In the UN study, they come across two studies of employee demographic data, medical claims, health risk assessments and remote connectivity hours showed a relationship between health risks for alcohol abuse, tobacco use and relationship varying by telework intensity.
PROTECTING AND PROMOTING HEALTH, SAFETY AND WELL-BE TELEWORKING
The UN Agencies have come up with the following action points
- Teleworkers should have a dedicated workspace that is private, quite and secure
- A well designed ergonomic office chair is a critical component of the tele workers home office.
- When setting up a computer workstation layout, the work surface should be large enough to ensure the proper placement of the monitor, keyboard and mouse, along with a document holder. When using a laptop, it is worth considering an external keyboard and monitor to allow for the monitor to be at the proper height for viewing, to reduce neck strain.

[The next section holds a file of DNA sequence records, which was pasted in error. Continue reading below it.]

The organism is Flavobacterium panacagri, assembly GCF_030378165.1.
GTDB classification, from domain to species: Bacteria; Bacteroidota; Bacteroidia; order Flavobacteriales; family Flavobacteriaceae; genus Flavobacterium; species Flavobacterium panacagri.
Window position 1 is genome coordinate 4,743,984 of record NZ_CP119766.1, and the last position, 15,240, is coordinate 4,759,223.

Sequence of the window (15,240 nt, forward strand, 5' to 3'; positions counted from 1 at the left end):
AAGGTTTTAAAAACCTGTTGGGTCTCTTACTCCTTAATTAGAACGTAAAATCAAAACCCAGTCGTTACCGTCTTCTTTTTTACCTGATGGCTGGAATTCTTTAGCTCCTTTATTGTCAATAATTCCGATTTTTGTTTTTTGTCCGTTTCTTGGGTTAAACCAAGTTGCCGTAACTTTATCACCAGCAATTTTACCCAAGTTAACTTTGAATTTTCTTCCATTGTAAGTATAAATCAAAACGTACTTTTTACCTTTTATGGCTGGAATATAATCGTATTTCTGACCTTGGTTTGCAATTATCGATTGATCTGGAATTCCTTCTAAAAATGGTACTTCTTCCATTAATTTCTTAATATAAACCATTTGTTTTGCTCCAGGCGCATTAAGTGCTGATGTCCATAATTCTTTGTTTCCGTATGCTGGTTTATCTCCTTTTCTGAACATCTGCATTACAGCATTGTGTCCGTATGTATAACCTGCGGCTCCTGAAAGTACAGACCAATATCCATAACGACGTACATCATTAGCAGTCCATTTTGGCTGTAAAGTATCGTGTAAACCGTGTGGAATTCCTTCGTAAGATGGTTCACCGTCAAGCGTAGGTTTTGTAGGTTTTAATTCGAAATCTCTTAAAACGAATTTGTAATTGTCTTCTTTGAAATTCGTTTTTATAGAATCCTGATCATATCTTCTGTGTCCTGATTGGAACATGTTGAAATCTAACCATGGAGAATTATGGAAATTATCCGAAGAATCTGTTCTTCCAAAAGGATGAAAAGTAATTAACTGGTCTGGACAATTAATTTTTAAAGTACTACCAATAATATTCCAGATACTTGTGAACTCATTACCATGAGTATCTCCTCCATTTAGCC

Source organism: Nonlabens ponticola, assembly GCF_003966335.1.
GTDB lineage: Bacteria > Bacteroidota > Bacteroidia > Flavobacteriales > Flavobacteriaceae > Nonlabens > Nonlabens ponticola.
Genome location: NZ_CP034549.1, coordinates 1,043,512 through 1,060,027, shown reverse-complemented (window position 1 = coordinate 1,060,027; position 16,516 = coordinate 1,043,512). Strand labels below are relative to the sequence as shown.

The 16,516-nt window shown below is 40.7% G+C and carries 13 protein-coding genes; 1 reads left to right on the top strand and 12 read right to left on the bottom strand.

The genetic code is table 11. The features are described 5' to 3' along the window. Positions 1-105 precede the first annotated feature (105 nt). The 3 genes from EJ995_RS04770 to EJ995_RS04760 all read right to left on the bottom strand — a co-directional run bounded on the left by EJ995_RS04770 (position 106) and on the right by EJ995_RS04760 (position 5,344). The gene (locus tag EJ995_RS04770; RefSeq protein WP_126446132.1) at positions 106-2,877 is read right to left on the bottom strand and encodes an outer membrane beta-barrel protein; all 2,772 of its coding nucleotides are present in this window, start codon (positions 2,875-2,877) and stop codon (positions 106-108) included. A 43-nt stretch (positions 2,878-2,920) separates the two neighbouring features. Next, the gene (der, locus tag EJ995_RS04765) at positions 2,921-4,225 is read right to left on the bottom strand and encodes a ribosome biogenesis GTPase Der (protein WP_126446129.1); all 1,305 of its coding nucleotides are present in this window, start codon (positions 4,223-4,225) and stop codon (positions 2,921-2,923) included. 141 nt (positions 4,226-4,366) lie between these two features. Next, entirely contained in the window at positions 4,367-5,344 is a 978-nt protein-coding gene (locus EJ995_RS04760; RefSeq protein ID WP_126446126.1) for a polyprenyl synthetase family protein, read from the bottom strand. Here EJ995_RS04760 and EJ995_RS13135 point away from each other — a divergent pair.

- Employers, through occupational health services, should provide workers with assistance in setting up the teleworking station.
- While typing or mousing, the worker should keep their wrists in a straight, non-rigid position, and avoid positioning the wrists u n exaggerated angle or in a position that causes tension in the
- If a smartphone or tablet is used, its height should be level or slightly below (e.g. by placing the device on a magazines
- Visual strain and eye fatigue can be reduced by positioning the monitor to eliminate glare
- Varying computing postures and taking regular stretch breaks
PSYCHO-SOCIAL RISK FACTORS
- Employers should encourage workers to set boundaries on woprkhours and keep a regular schedule to ensure they do not to work an excessive number of hours
- Employers should avoid contacting workers outside of scheduled workhours, and should encourage co-workers and managers to communicate only during scheduled workhours